House Passes Background Check Bill That Will Only Affect Law-Abiding People

David Hogg, a survivor of the mass shooting at Marjory Stoneman Douglas High School in Parkland, Fla., speaks during the "March for Our Lives" rally in support of gun control in Washington, Saturday, March 24, 2018. (AP Photo/Andrew Harnik)

On Wednesday, during a break in the Michael Cohen circus act, the House passed H.R. 8, the “Bipartisan (barely) Background Checks Act of 2019.” The bill would require background checks to be performed in all private party gun transfers, with a few narrow exceptions.

The usual suspects claim that this will close the “gun show loophole” and that “many who are legally barred from owning guns skip background checks by buying at gun shows or online.”

False. Unlike Jussie Smollett, folks who know they’re legally barred from owning a gun don’t like to leave a paper or internet trail leading to their purchase, so they don’t purchase guns online. Also, in case DiFi hasn’t heard, banks, merchant processors, and website hosting companies aren’t too keen on doing business with people who sell guns, especially online. In addition, when one purchases a gun online, it isn’t dropped at one’s door along with the Amazon Prime purchases. The firearm must be picked up by the actual purchaser from a Federal Firearms Licensee.

For example (arrows and highlighting added for ease of identification for those with the intellectual level of the average freshman House Democrat):

As has been covered ad nauseam in the past, there is no such thing as the “gun show loophole.” Any time a gun dealer, who must be an FFL, is involved in a transaction, a background check is performed. Unless gun shows are allowing private individuals to set up a booth as a merchant at a gun show (which would introduce them to a crazy amount of liability), the only people selling guns at gun shows are gun dealers. Therefore, people who make purchases at gun shows are subjected to the same background checks and waiting periods as people who purchase a gun at a retail store.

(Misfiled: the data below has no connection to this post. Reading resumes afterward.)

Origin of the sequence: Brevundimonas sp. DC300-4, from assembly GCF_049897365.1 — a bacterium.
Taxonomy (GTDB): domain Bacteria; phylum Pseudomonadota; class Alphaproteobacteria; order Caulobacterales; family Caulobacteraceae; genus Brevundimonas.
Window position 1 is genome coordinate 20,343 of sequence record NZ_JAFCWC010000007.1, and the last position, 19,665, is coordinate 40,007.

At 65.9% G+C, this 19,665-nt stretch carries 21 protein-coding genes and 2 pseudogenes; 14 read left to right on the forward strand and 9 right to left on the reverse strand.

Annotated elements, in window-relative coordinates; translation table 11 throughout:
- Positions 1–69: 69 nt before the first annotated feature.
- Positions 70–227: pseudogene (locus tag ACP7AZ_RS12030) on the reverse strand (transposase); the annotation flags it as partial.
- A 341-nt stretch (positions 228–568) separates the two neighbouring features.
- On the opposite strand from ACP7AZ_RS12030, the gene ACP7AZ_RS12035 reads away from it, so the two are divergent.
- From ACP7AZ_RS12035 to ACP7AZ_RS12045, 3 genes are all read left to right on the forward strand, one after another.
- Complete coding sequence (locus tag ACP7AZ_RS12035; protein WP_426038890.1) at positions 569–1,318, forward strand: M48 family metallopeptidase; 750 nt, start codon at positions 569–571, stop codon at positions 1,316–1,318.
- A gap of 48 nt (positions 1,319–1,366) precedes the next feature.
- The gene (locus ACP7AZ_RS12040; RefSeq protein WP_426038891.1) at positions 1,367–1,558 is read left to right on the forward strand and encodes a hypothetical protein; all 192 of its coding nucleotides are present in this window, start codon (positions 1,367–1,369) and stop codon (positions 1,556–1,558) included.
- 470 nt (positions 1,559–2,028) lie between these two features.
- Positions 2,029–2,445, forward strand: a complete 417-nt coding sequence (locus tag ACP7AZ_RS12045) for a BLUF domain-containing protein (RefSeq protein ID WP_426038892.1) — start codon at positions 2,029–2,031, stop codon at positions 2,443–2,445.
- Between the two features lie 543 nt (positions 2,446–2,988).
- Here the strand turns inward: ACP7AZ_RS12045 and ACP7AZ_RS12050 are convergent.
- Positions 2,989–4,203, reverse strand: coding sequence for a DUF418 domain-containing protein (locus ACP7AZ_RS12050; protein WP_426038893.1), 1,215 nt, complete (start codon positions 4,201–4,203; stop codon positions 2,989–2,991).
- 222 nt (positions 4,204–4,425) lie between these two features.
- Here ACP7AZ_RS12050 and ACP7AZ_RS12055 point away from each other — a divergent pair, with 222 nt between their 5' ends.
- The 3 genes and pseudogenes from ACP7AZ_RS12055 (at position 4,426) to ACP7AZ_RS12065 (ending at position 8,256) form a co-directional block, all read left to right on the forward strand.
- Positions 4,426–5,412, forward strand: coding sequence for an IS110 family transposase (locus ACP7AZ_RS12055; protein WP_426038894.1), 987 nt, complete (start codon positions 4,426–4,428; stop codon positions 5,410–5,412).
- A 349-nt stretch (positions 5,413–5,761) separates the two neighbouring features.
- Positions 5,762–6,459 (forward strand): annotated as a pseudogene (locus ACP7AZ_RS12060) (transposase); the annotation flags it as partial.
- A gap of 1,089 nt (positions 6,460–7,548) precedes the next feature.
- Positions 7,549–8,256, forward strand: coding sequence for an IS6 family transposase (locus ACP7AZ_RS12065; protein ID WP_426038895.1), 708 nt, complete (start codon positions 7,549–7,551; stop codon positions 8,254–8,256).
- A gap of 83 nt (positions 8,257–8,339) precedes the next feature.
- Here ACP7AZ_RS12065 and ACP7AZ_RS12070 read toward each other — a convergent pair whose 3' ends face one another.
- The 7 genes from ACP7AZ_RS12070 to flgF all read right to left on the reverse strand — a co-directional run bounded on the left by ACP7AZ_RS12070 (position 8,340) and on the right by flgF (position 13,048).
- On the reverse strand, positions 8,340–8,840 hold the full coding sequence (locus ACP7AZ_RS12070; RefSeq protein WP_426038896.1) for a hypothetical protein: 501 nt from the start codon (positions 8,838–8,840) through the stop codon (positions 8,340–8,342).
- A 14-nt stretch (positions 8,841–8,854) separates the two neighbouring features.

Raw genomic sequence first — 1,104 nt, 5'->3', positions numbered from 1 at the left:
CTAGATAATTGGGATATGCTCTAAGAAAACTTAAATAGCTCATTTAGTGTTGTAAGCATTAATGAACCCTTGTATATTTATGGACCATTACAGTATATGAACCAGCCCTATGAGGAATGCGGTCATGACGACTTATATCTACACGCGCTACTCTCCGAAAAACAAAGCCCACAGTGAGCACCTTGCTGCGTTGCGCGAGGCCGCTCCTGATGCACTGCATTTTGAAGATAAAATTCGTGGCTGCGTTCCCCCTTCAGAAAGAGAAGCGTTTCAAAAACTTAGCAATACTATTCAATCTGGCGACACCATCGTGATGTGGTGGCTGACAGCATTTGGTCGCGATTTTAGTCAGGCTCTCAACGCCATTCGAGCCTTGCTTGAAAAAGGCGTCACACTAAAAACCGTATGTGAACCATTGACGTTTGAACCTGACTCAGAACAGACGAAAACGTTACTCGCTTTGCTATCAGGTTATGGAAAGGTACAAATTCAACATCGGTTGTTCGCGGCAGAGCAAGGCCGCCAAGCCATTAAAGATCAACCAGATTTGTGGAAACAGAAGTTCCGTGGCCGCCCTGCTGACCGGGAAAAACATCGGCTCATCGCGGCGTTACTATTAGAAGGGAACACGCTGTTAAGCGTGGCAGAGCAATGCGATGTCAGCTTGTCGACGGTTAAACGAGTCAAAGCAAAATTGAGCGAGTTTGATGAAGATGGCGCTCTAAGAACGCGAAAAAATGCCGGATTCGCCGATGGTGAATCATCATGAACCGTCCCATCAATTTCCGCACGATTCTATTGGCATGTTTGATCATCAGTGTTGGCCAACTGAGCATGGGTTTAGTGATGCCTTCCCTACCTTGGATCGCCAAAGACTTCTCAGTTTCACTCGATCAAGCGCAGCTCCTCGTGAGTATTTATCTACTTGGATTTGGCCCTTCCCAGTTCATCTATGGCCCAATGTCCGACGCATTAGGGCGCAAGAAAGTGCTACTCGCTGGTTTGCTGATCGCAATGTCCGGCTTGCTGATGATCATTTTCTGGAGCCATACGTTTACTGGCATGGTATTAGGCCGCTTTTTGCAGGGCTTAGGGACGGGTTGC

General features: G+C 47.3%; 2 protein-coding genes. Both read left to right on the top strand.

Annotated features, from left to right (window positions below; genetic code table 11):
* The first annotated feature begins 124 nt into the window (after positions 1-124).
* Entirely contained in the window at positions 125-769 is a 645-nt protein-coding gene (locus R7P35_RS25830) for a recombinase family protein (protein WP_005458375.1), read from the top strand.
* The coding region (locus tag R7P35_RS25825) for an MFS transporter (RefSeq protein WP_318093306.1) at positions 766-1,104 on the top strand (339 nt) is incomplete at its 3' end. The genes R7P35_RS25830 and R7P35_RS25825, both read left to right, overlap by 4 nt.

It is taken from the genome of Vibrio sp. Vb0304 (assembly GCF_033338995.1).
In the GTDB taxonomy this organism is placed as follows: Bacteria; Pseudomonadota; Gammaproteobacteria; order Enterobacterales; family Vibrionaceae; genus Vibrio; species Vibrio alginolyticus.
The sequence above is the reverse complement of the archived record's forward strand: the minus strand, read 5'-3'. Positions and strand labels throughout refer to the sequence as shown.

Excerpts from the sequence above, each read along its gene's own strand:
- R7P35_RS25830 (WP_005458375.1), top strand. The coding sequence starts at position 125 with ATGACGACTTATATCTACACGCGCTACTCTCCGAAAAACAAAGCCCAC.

Simply put, prohibited people aren’t buying guns online or at gun shows or at retail stores. They’re buying them on the street, in cash (unless their prohibiting information hasn’t been transmitted to the NICS – as happened with the Charleston shooter and the Texas church shooter). Also, the NICS won’t catch someone with bad intent who hasn’t yet committed a crime.

So, background checks don’t keep guns out of the hands of prohibited people or those with bad intent, but the system does sometimes falsely flag innocent people as prohibited. In that case, innocent people are forced to hire an attorney and sue the FBI so before they can avail themselves of their constitutionally-protected right to armed self defense.

The bill also doesn’t specify how private parties are supposed to access the NICS, and will undoubtedly add a great deal of cost to any private transaction. It’s obvious that the aim here isn’t to keep guns out of the hands of mentally ill or violent people, but to keep guns out of everyone’s hands.

Rep. Dan Crenshaw (R-TX) explained the problems with this bill on his way to the vote.

Last year President Trump said he’d be strongly pushing “comprehensive” background checks.

But last week he threatened to veto both this bill and one mandating that gun dealers wait 10 days for the results of a background check before allowing purchasers to take possession of a firearm.

If Sen. McConnell has a backbone, this bill will never make it to Trump’s desk.